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County Looking to Develop Mental Health Crisis Program

by and on October 11, 2018 5:00 AM

Centre County Human Services feels that the emergency room is not always the best place for people who are in crisis, but that often is where they end up. Now, it is looking at ways to better help people during these times by setting up a diversion program to provide them with better options. The program looks to offer a safe place outside of the ER for those experiencing a mental health crisis without a medical issue.

Natalie Corman, the county’s director of mental health services, addressed a recent Centre County Commissioners meeting.

“We are looking to further develop our crisis diversion program,” said Corman. “While we offer our mobile services through CanHelp and we offer out delegate services, we are looking at some additional service to improve an individual’s connection in their time of crisis. So, whether that is being diverted from the ER to a respite opportunity or whether that is diverting from a hospitalization, we are really looking at expanding those services.”

“The ER, many times, has become an epicenter for individuals who are in crisis,” said Commissioner Michael Pipe. “An ER is maybe not best situated to handle that because of the nature of the crisis, so this is excellent news to hear.”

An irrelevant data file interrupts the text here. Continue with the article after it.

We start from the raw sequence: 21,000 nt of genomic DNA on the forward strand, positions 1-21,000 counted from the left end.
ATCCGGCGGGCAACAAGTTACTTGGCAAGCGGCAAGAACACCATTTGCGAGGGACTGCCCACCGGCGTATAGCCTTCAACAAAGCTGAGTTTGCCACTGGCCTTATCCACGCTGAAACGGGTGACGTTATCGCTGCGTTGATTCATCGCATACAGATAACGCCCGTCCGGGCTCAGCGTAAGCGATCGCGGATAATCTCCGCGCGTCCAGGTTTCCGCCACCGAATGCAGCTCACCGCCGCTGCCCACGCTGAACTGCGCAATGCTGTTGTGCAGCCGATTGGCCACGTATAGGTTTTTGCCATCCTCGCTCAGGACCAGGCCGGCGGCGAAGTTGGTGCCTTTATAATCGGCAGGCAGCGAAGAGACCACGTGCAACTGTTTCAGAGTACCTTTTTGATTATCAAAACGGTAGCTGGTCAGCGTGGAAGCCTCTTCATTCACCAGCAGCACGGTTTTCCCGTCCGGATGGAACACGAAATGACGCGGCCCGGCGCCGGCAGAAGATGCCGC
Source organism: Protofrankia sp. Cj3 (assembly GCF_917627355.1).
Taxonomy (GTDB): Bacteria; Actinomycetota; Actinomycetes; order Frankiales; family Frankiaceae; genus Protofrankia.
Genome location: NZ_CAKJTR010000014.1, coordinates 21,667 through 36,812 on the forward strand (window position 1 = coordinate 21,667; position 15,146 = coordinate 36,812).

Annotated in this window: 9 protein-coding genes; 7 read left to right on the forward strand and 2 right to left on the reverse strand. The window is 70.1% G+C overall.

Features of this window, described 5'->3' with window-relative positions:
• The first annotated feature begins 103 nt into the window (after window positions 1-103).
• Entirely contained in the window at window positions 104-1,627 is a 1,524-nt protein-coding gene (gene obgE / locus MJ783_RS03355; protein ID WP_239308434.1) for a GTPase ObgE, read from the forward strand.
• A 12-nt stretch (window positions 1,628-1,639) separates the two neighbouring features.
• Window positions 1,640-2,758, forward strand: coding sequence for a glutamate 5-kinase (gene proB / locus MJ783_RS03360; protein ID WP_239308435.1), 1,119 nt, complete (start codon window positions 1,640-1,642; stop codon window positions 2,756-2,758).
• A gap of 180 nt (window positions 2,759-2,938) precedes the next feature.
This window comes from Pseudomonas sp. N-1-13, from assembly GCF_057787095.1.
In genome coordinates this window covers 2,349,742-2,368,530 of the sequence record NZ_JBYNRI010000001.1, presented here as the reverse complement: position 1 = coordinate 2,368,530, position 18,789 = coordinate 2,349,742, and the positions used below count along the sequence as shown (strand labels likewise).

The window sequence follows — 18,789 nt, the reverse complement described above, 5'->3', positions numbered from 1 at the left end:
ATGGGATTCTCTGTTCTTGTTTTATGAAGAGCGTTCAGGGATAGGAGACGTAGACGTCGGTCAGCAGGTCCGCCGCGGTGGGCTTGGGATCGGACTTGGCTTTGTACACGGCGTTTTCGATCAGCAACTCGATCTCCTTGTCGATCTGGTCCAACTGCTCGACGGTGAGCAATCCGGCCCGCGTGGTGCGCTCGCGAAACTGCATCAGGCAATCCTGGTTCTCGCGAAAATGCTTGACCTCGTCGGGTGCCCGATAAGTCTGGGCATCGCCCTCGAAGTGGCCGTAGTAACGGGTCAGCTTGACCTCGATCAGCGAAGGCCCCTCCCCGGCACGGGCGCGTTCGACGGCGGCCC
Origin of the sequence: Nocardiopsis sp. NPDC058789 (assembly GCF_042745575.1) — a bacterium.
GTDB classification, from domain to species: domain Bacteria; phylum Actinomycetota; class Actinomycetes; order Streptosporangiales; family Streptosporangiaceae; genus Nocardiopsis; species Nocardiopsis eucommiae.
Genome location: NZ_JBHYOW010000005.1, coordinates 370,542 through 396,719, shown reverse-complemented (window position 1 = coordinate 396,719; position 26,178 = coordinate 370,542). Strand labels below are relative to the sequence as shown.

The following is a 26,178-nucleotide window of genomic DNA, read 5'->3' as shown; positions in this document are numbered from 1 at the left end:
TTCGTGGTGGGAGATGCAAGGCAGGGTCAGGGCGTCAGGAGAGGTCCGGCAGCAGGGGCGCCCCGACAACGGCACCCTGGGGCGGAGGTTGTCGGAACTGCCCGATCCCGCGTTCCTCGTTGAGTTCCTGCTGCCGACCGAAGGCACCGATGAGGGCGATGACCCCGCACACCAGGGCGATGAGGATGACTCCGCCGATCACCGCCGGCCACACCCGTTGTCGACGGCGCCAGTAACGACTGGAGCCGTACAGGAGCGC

Corman said the county has spent a lot of time researching other programs around the state aimed at helping people in crisis.

“The police officers often see the ability to take people to the ER, and is there a better location that we could serve the individuals in a time of crisis?” said Corman. “We’ve seen it done where it is a very short-term, maybe overnight, stay for someone as we connect them with services the next day. It could just be a location somewhere in our community where, instead of the ER, they go there first. They don’t have medical needs, then they go there instead of the ER.”

According to Corman, the program is still in the developmental stage, but part of the money will come from retained funds from the 2017-2018 human services block grant the county receives annually. The office is completing a report to the state on the funding used, and it will report the plan to use $224,000 toward the new program. Corman said this will be a good start for the program, but her office plans on using other sources for funding, too.



This story was produced by the staff at the Centre County Gazette. It was re-published with permission. The Centre County Gazette is a weekly publication, available at many locations around Centre County every Thursday morning.



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